6 Things to Include in a Well-Written Design Job Post

By Carey Wodehouse

a web designer drawing a wire frame

Need to engage a freelance designer to bring your project to life? When it comes to design, there are lots of details to cover—whether you need an infographic, a new logo, or a full site design.

Before you post your design-related job post on Upwork, it’s important to cover all the basics in your job post—especially those nitty gritty details that can add up to lots of time and energy for a designer. In this article, we’ll give you a checklist of the things you can include to ensure you’re writing the most thorough design job post possible—and getting the most accurate proposals in return.

Note that you may need some or all, depending on your project—but this should get you thinking like a designer.

1. First, provide all the necessary background information.

Give the freelancer all the information they need to get to know you, your company, your brand, and who your audience is. This is a chance to introduce you and your project so they have a big picture of what you need. This section can include any of the following:

  • Who are you? Describe your company, business, or industry.
  • Summarize your brand. Beyond your business, what’s the heart of your brand? How do you relate to consumers?
  • Who is your target audience? What are their demographics, their goals, and how will they be accessing or viewing the designs? What are your goals for the design—what do you want them to do with it?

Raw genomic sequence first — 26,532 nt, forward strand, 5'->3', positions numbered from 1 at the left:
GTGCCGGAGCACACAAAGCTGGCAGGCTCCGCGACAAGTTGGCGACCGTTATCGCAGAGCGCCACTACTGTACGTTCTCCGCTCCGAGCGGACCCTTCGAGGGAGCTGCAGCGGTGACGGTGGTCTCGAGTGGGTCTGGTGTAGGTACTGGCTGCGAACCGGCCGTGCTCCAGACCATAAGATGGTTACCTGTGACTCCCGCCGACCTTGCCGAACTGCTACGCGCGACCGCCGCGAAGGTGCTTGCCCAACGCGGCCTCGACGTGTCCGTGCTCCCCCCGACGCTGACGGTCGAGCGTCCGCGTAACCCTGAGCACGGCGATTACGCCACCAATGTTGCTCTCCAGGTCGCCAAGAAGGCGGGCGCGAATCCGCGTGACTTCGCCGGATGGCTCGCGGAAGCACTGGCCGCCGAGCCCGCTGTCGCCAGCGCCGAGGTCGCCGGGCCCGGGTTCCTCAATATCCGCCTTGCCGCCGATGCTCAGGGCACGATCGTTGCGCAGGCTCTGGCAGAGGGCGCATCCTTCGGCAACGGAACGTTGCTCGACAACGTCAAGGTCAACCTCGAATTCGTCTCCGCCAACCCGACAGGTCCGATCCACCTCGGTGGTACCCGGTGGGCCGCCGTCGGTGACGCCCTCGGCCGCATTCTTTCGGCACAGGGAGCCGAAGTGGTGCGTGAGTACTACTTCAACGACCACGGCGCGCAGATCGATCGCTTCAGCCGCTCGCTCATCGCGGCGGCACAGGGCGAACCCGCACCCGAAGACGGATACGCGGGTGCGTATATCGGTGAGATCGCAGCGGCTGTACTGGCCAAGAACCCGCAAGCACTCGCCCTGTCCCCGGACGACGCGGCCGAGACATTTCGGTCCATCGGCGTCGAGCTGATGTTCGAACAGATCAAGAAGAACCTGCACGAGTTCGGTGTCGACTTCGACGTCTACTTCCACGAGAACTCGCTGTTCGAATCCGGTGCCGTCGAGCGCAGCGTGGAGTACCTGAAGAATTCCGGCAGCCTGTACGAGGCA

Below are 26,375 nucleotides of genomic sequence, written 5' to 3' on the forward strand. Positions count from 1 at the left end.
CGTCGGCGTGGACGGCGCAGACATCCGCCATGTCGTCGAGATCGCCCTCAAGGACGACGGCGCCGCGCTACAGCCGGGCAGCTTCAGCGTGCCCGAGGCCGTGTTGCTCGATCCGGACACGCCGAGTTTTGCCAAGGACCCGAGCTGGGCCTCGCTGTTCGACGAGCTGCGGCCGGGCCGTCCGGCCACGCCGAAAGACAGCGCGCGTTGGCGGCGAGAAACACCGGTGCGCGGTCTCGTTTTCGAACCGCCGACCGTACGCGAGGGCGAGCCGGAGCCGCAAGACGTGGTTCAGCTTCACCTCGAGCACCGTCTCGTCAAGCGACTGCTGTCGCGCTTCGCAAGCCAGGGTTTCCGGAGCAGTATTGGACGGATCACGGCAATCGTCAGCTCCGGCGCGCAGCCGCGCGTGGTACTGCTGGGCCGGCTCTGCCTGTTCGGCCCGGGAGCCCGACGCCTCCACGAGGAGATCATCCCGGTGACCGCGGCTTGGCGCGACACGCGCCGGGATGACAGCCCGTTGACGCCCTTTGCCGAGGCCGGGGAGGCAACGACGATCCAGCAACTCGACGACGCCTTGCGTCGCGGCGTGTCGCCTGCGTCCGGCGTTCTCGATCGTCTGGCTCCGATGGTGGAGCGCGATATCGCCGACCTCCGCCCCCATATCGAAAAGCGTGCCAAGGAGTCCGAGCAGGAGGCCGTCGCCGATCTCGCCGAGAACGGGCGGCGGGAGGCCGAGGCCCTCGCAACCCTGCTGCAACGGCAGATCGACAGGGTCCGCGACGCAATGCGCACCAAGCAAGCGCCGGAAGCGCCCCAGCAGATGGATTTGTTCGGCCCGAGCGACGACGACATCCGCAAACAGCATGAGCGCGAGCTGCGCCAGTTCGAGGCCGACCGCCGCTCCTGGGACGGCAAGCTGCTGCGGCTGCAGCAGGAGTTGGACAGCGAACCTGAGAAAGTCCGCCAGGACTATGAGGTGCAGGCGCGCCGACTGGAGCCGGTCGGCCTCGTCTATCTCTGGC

• Provide examples of designs you like, or what your competition is doing. Providing examples of designs you like (or don’t like) can help guide the designer and give them a little insight and inspiration into what you’re looking to accomplish.

Note: If you’re concerned about confidentiality, you can provide sensitive information later in the process.

2. Give a high-level summary of the project.

While staying out of the weeds, next you’ll want to cover the top-line information the designer needs to know about what it is they’ll be doing.

  • What is the project? Is it web-related, graphic design, UI design, logo design, etc.?
  • Why do you need it done? What’s your primary business goal with the project? Are you launching a new site, designing the UI of an app, or creating imagery to accompany content?
  • What’s the timeline? What are the start and end dates? Is there a launch date in mind?

3. Attach a creative brief if you have one.

This is where having a thorough creative brief and attaching it to the post is very helpful. If you don’t have a brief, here are some things the post should ideally include:

  • What are your project milestones and which have design requirements to meet?
  • What are the actual deliverables? How should they be submitted? Some designers may deliver you your site’s layout as an image to be coded by a front-end designer, or code it themselves. Be specific here: If they’re not doing the development work, do you need the layout broken into elements that can be coded into the CSS and HTML of your site?
  • What specific Go to the full article.

    Source:: Business 2 Community

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